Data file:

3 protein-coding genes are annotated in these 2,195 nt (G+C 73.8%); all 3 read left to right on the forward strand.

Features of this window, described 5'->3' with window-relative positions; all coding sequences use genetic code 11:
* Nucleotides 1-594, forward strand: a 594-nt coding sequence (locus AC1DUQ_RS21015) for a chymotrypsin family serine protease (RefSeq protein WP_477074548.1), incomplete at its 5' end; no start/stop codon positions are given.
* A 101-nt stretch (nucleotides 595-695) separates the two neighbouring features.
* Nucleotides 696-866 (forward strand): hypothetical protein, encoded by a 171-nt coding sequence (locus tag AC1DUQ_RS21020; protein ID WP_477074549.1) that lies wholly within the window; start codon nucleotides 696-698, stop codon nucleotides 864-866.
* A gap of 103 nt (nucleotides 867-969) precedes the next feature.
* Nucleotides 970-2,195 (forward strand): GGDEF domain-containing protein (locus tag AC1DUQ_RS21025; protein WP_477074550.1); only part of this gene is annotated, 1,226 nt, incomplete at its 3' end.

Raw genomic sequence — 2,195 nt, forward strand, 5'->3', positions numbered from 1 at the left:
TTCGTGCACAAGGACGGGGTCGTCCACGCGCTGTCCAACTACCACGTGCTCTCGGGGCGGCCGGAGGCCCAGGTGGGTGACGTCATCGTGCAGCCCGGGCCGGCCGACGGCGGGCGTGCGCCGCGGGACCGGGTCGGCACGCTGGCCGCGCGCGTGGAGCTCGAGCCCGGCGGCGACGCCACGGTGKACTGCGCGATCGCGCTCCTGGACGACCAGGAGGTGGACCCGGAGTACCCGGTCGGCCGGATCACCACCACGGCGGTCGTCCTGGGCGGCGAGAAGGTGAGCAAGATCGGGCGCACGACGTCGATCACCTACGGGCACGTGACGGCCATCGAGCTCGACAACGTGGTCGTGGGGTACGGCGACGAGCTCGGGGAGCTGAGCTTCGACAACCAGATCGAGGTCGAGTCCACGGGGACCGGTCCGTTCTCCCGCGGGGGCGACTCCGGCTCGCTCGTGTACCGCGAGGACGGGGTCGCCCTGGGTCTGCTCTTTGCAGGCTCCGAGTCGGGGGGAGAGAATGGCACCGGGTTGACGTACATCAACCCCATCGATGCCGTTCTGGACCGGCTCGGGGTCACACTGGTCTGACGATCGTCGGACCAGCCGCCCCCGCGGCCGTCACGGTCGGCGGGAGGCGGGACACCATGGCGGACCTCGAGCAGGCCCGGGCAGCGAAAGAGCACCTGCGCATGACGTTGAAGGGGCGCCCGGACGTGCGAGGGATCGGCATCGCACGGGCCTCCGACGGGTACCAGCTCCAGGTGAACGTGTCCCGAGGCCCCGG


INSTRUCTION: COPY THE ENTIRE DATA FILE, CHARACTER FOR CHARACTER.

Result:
3 protein-coding genes are annotated in these 2,195 nt (G+C 73.8%); all 3 read left to right on the forward strand.

Features of this window, described 5'->3' with window-relative positions; all coding sequences use genetic code 11:
* Nucleotides 1-594, forward strand: a 594-nt coding sequence (locus AC1DUQ_RS21015) for a chymotrypsin family serine protease (RefSeq protein WP_477074548.1), incomplete at its 5' end; no start/stop codon positions are given.
* A 101-nt stretch (nucleotides 595-695) separates the two neighbouring features.
* Nucleotides 696-866 (forward strand): hypothetical protein, encoded by a 171-nt coding sequence (locus tag AC1DUQ_RS21020; protein ID WP_477074549.1) that lies wholly within the window; start codon nucleotides 696-698, stop codon nucleotides 864-866.
* A gap of 103 nt (nucleotides 867-969) precedes the next feature.
* Nucleotides 970-2,195 (forward strand): GGDEF domain-containing protein (locus tag AC1DUQ_RS21025; protein WP_477074550.1); only part of this gene is annotated, 1,226 nt, incomplete at its 3' end.

Raw genomic sequence — 2,195 nt, forward strand, 5'->3', positions numbered from 1 at the left:
TTCGTGCACAAGGACGGGGTCGTCCACGCGCTGTCCAACTACCACGTGCTCTCGGGGCGGCCGGAGGCCCAGGTGGGTGACGTCATCGTGCAGCCCGGGCCGGCCGACGGCGGGCGTGCGCCGCGGGACCGGGTCGGCACGCTGGCCGCGCGCGTGGAGCTCGAGCCCGGCGGCGACGCCACGGTGKACTGCGCGATCGCGCTCCTGGACGACCAGGAGGTGGACCCGGAGTACCCGGTCGGCCGGATCACCACCACGGCGGTCGTCCTGGGCGGCGAGAAGGTGAGCAAGATCGGGCGCACGACGTCGATCACCTACGGGCACGTGACGGCCATCGAGCTCGACAACGTGGTCGTGGGGTACGGCGACGAGCTCGGGGAGCTGAGCTTCGACAACCAGATCGAGGTCGAGTCCACGGGGACCGGTCCGTTCTCCCGCGGGGGCGACTCCGGCTCGCTCGTGTACCGCGAGGACGGGGTCGCCCTGGGTCTGCTCTTTGCAGGCTCCGAGTCGGGGGGAGAGAATGGCACCGGGTTGACGTACATCAACCCCATCGATGCCGTTCTGGACCGGCTCGGGGTCACACTGGTCTGACGATCGTCGGACCAGCCGCCCCCGCGGCCGTCACGGTCGGCGGGAGGCGGGACACCATGGCGGACCTCGAGCAGGCCCGGGCAGCGAAAGAGCACCTGCGCATGACGTTGAAGGGGCGCCCGGACGTGCGAGGGATCGGCATCGCACGGGCCTCCGACGGGTACCAGCTCCAGGTGAACGTGTCCCGAGGCCCCGG